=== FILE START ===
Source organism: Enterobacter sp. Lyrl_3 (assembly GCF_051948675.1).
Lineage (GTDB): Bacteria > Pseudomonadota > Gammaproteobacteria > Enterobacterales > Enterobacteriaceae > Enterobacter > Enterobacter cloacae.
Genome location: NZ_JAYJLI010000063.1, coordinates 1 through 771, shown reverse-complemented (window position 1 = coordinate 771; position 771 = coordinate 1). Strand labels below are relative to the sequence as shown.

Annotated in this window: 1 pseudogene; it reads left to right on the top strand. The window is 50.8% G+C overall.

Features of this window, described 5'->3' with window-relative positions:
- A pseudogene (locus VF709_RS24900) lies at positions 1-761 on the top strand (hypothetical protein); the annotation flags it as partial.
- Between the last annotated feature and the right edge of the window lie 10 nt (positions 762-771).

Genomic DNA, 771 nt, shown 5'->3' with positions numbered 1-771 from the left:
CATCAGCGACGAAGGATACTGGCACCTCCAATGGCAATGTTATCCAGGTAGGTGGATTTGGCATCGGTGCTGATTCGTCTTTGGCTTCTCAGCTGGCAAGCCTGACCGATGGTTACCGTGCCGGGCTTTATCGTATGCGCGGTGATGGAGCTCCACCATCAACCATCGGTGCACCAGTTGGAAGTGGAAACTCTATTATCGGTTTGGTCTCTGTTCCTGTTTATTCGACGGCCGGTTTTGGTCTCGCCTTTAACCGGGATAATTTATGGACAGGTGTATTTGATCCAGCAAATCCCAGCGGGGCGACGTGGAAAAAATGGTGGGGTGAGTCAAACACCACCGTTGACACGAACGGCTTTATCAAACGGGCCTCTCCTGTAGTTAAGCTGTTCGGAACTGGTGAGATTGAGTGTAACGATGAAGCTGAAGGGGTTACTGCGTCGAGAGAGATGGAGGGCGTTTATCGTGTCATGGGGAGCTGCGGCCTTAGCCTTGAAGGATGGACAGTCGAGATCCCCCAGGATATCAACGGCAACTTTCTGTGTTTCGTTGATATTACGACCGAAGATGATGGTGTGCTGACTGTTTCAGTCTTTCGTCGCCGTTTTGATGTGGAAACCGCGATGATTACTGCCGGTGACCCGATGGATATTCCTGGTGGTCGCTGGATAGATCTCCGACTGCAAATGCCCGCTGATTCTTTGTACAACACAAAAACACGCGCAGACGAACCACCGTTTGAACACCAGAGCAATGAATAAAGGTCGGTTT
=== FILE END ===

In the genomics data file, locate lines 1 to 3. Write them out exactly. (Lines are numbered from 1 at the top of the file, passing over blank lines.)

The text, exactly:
Source organism: Enterobacter sp. Lyrl_3 (assembly GCF_051948675.1).
Lineage (GTDB): Bacteria > Pseudomonadota > Gammaproteobacteria > Enterobacterales > Enterobacteriaceae > Enterobacter > Enterobacter cloacae.
Genome location: NZ_JAYJLI010000063.1, coordinates 1 through 771, shown reverse-complemented (window position 1 = coordinate 771; position 771 = coordinate 1). Strand labels below are relative to the sequence as shown.